Disqus Comment Moderation

Pro: Includes centralized analytics for comments in your dashboard. Content creators can see what kind of posts they’ve made and what kind of engagement they’ve gotten. It’s a quick and easy way to monitor your engagement independently of Google Analytics or whatever other suites you might have installed.

Con: Requires a plugin installation. This is going to be a drawback of every third party comments plugin simply because of the nature of plugins. Any additional code, no matter how light, is going to slow down your page. It also is a potential point of failure, if you install it poorly. You have to keep it up to date as well, because it can become a security issue if you don’t do so.

Con: Design is difficult to customize to match your site design. There’s very little you can do to change the appearance of Disqus. You can see every possible tweak you can make here. For the most part, it’s just limited to changing the size of the comment threads, a few display options, and a choice between light and dark color schemes.

Con: Somewhat slow to load due to external access. This is also another common problem with third party comment plugins in particular. The comments and the script need to load from somewhere, and some of that data comes from the servers owned by Disqus. In this case, the comments themselves are still stored in the WordPress database, but you still have some content to load from external servers.

Con: Includes their own native advertising on your site. This can be both a pro and a con. Disqus runs ads on your site, but you do get to have your cut of them as a publisher if you enroll in their Reveal program. It’s easy enough to do, and you’ll get a meager payday, but it might not be worthwhile given how disruptive it can be and how it might overload your site if you’re already running several other ads.

So, Disqus is a great central hub and it makes it easier to build a community around your comments without having to spend every waking moment worrying about timely approvals or spam removal. However, the ads you can’t remove might be a deal-breaker for some users.

Facebook Blog Comments

The third most popular comments plugin is Facebook’s, primarily because Facebook itself is so popular. You already have an audience of over a billion people using the site; they can all comment on your blog posts without issue if you allow them to. This can be a great benefit, but Facebook has a few drawbacks as well.

Facebook Comments Plugin

Pro: Everyone has a Facebook account and can comment automatically. They don’t need to register, they don’t need to verify, all they need to do is click a button to log in, if they haven’t already. Most people already are logged in and can comment easily from where they are.

Pro: Requiring a Facebook account is a double layer of anti-spam defense. Facebook has a lot of their own anti-spam, and if a spammer is found, they are removed, with similar effects as what happens to them on Disqus. However, since it’s more complex to make a new Facebook account, it’s difficult for spammers to make a bunch of spam accounts to hit Facebook-enabled blogs.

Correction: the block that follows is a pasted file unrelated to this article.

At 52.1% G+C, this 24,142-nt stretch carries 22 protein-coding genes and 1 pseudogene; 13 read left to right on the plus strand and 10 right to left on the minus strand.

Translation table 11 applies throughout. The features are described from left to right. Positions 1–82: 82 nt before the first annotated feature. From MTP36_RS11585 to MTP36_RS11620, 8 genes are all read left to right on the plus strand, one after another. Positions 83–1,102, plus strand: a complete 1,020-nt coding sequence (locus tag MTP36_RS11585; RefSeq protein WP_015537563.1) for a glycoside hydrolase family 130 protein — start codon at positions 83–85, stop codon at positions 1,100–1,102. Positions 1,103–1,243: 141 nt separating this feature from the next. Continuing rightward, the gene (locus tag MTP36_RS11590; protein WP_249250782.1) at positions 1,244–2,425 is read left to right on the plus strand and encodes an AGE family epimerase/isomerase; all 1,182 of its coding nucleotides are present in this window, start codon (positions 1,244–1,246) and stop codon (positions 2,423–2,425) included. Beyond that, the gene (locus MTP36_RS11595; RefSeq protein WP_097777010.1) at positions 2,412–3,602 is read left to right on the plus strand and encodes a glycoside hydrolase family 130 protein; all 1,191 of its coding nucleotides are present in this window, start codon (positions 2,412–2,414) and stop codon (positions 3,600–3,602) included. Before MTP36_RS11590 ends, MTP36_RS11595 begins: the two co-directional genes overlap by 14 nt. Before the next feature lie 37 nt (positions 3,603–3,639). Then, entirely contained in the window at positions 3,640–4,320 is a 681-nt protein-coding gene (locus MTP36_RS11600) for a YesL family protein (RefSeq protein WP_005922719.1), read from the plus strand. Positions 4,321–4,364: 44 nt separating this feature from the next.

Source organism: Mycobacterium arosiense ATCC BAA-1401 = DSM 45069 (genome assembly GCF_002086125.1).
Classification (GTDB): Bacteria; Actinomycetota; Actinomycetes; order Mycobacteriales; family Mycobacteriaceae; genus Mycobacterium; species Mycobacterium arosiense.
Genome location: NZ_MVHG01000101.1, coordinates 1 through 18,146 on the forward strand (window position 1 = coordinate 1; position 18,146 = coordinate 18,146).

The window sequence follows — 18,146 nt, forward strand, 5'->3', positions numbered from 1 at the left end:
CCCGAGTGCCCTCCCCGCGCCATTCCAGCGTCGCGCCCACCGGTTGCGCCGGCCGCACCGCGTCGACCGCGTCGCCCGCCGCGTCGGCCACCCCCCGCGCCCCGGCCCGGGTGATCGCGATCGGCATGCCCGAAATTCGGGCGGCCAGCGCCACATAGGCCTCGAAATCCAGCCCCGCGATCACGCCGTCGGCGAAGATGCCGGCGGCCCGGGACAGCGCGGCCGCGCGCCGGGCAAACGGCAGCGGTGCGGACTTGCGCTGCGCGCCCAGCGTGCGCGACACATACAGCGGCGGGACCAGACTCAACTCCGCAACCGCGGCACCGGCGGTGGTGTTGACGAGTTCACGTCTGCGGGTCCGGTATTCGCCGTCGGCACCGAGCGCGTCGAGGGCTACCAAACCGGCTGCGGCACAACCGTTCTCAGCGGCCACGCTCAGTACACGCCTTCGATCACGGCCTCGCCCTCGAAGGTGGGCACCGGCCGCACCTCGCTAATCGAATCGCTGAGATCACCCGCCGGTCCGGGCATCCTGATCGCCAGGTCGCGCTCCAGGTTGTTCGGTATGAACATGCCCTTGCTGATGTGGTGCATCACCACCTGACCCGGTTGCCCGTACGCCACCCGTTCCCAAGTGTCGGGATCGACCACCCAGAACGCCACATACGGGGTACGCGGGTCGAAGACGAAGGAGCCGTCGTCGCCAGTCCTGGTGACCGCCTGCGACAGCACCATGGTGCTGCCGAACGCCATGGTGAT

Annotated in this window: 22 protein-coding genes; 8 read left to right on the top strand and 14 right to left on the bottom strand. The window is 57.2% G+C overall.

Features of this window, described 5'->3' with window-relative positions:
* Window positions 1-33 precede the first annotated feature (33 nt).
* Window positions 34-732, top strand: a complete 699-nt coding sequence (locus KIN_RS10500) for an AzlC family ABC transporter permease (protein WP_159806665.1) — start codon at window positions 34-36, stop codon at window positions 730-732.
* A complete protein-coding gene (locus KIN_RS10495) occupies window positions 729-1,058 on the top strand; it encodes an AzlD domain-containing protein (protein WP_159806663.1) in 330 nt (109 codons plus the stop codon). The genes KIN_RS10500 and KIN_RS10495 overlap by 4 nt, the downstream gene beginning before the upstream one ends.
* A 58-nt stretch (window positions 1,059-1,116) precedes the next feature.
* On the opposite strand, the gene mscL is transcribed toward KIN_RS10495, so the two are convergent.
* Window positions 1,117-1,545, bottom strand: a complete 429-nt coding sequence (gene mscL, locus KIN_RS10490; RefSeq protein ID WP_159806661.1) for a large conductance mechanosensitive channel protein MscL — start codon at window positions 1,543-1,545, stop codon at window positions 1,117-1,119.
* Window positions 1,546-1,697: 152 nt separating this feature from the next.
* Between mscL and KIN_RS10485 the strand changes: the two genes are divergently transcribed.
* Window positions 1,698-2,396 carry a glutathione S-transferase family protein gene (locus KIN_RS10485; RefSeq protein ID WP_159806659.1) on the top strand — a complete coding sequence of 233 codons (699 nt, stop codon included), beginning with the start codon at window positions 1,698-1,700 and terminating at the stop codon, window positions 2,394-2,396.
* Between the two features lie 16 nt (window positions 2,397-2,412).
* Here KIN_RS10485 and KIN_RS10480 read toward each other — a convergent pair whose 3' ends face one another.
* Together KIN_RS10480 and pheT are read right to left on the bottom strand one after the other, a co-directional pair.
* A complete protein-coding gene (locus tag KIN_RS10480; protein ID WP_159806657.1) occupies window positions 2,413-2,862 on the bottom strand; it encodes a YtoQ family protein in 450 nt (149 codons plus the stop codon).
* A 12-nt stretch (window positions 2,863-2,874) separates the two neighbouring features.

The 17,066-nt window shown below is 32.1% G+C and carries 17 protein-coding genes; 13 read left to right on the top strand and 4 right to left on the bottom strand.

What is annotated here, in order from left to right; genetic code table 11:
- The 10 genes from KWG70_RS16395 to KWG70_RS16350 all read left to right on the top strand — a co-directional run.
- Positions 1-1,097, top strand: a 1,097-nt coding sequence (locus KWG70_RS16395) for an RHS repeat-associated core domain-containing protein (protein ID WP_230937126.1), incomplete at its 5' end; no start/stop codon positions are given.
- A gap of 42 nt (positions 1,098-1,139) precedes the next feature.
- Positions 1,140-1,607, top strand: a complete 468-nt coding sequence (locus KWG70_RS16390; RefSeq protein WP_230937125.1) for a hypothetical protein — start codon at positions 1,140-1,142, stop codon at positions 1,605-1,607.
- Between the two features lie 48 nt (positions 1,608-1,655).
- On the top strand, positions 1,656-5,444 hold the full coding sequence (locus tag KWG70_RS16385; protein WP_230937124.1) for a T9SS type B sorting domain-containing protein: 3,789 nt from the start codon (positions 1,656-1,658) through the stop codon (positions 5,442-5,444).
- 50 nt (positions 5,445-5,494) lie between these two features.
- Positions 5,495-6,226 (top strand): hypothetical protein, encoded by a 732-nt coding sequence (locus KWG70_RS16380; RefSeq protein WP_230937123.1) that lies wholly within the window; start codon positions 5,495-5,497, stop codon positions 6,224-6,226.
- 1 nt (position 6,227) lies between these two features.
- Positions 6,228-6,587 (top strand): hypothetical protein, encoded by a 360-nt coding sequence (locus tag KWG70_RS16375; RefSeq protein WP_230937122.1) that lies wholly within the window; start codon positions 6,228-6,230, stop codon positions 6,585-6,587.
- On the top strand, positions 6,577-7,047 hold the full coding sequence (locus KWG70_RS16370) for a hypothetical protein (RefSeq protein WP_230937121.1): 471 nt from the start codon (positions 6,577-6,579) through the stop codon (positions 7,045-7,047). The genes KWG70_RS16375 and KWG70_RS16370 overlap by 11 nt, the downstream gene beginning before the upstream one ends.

Pro: Combines social and blog comment engagement in one place, unlike other systems. Users have a portal directly to Facebook, and from Facebook they can see interactions on their comments. This can keep engagement going even when they aren’t still on your site.

Pro: The comments are SEO friendly. In the past, Facebook loaded on their own servers, and the content didn’t appear on your site so comments did nothing for your SEO. These days, hidden frames behind their comment plugin allow the content to be indexed on your site, for full SEO value.

Con: Not everyone wants their Facebook spread everywhere. A lot of people will hesitate to comment when their real names are associated with whatever they have to say. Either they don’t want their Facebook friends to know what sites they frequent, or they were going to post something they don’t want to be held accountable for. This isn’t always a bad thing, but it will diminish your engagement numbers.

Con: Requires a plugin installation. This is going to be a drawback of every third party comments plugin simply because of the nature of plugins. Any additional code, no matter how light, is going to slow down your page. It also is a potential point of failure, if you install it poorly. You have to keep it up to date as well, because it can become a security issue if you don’t do so.

Con: Isn’t very customizable to match your blog design. Much like Disqus, you are limited to a light or a dark theme, and a few other basic customization options. This means regardless of what your site looks like, Facebook comments are always going to look like Facebook.

Con: Somewhat slow to load due to external access. Facebook isn’t known for its speed. Comments are relatively lightweight, but they still take a moment to load, which is more than using native WordPress comments would.

Facebook can be great for lengthy, high value engagement, but for casual one-off posts you will probably see a drop in engagement compared to basic WordPress comments. I recommend testing if it works out better for you.

No Comments At All

There’s one more option: not using a comments system at all. Think about it; does every post you make really need comments? It’s always an option to simply disable them. This will speed up your site and make spam no longer a concern. It will also encourage people to direct their concerns to you through chat or contact methods rather than in a public forum where it can reflect badly on you.